Restrictions ease possible: Premier

Warren Hately and staff reportersAugusta Margaret River Times
Premier Mark McGowan.
Camera IconPremier Mark McGowan. Credit: Ian Munro/The West Australian, Ian Munro Picture: Ian Munro

The WA Government and Prime Minister Scott Morrison this week offered a glimmer of hope that regional businesses might see restrictions relaxed next month — while also contradicting each other on any timetable.

Reacting to WA’s continued low COVID-19 infection numbers, Premier Mark McGowan said if the State “consistently” saw low numbers of infections and no ongoing community spread, there was a chance “some tweaks or adjustments to our restrictions” could be made.

“WA’s response has been remarkable, something we can all be proud of. But we can’t let our guard down,” he said this week.

“We are in this for the long haul. A vaccine is the Holy Grail. But in the meantime, if we consistently see low numbers and no ongoing community spread, it will give us the best opportunity to possibly make some tweaks or adjustments.”

Mr McGowan said winding back restrictions would rely on medical advice and “very low numbers of (new) infections”. He said the next serious review of WA restrictions would take place “around the start of May” and that the State’s hard border with the Eastern States and the rest of the world was likely to be in place for at least the next six months.

The Federal Government has stuck by the six-month measure, but expanded testing, and development of a Singapore-style virus-tracking app offered the potential for more people to return to workplaces.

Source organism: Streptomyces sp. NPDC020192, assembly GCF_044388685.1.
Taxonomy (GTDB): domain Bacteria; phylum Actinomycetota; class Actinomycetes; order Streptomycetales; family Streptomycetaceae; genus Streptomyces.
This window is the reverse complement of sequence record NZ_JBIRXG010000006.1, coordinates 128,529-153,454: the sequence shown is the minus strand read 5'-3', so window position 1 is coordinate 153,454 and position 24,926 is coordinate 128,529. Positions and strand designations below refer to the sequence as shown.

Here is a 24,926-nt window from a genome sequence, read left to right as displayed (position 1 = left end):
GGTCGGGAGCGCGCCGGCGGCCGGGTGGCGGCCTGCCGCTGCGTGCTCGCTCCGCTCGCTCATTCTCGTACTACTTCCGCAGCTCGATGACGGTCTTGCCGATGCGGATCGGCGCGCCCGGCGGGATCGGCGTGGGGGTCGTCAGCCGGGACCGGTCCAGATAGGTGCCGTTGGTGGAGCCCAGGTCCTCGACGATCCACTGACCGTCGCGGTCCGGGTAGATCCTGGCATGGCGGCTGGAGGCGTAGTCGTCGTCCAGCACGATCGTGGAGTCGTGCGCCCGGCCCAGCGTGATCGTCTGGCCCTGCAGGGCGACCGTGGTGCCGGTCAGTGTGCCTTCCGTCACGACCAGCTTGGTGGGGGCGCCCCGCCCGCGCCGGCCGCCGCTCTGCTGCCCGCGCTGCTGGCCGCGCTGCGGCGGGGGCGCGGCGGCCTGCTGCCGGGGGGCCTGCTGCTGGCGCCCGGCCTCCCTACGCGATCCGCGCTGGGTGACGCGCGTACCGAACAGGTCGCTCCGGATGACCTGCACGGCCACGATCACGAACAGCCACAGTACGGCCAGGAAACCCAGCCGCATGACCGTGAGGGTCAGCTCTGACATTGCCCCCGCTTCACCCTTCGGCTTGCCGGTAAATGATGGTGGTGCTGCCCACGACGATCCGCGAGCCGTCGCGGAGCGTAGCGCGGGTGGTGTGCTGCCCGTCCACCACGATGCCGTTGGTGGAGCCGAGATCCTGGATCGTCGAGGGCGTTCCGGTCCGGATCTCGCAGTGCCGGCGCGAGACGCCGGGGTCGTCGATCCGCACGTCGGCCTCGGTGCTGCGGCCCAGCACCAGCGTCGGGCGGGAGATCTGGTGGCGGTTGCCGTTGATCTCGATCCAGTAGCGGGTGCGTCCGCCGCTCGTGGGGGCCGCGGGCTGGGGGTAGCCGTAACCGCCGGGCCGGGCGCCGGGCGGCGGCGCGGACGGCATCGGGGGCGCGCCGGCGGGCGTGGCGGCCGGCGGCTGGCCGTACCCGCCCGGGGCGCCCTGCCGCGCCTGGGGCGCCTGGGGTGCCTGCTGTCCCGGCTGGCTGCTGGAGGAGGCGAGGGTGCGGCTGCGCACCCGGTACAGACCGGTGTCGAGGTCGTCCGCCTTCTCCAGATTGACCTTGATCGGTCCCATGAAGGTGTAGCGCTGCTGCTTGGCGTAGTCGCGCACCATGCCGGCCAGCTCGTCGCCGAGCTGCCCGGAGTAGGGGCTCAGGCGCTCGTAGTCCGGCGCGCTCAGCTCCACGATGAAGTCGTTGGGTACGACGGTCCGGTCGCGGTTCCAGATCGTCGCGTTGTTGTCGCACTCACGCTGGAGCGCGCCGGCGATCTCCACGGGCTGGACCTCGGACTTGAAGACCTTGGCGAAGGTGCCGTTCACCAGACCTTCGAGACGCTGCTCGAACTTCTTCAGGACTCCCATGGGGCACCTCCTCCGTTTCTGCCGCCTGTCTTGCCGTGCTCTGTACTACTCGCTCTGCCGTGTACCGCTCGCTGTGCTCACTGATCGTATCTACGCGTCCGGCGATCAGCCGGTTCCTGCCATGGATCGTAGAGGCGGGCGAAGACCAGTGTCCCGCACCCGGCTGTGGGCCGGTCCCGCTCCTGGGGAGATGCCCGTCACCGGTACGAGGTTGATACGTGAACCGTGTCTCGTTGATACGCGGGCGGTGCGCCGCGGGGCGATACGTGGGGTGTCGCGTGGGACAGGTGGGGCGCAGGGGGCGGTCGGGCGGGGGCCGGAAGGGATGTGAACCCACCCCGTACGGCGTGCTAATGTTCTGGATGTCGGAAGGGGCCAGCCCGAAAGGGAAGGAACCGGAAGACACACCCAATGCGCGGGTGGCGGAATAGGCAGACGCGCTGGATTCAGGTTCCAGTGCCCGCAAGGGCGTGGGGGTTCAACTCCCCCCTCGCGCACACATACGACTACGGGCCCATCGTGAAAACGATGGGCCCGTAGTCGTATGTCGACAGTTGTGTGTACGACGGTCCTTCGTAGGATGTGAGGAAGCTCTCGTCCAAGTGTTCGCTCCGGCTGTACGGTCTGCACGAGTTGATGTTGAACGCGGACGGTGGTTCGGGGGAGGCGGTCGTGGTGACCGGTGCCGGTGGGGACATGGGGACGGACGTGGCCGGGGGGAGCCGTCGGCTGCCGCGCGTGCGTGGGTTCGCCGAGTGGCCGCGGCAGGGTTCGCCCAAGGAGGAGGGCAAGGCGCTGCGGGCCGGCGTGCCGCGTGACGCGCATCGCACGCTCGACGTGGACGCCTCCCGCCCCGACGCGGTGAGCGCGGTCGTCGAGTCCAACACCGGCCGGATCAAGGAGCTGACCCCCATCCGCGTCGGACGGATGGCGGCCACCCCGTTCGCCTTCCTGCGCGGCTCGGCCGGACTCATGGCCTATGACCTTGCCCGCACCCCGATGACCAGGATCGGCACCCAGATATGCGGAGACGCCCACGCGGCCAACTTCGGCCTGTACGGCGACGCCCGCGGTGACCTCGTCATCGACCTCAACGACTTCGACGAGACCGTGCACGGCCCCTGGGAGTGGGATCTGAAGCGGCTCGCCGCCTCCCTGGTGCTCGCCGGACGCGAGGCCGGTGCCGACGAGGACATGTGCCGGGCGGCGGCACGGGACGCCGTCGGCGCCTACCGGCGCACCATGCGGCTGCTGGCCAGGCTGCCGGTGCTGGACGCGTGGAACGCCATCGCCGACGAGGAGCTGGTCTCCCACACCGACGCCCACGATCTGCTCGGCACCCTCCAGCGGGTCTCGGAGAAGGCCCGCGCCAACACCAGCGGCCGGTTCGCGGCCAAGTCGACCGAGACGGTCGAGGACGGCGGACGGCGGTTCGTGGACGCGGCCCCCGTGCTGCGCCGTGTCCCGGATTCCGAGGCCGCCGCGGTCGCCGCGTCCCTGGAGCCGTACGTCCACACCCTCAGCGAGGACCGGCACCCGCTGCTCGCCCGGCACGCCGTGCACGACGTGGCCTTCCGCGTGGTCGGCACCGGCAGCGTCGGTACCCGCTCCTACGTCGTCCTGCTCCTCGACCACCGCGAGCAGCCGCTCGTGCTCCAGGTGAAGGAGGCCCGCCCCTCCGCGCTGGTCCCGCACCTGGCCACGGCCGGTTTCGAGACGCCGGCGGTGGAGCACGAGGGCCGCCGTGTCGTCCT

Mr Morrison said it would be “many weeks” before National Cabinet would look at winding back restrictions, warning the virus could “take off again” if it was done too early.

The easing of restrictions would be geared towards more workers supporting food and retail businesses.

But the Capes tourism industry was unlikely to see any uptick, with regional checkpoints to stay for more months, meaning the pandemic could trigger a permanent reshaping of the sector, and rationalisation of competing tourism businesses.

Australian Medical Association WA president Andrew Miller said doctors believed the State could “rebuild a sneaky economy behind the virus’ back” — as long as COVID-19 infection rates continued their downward trajectory.

Dr Miller said the success of the WA Government’s initial containment efforts had bought hospitals enough time to prepare dedicated COVID-19 wards and to stock up on personal protective equipment.

“It’s not time to be looking at a whole lot of things, but if they did one or two things, that would be OK,” he said.

“The danger with making lots of changes all at once, things could very quickly get out of control.”

Tasmania illustrated that danger this week after a fresh outbreak of coronavirus in the State’s north-west.

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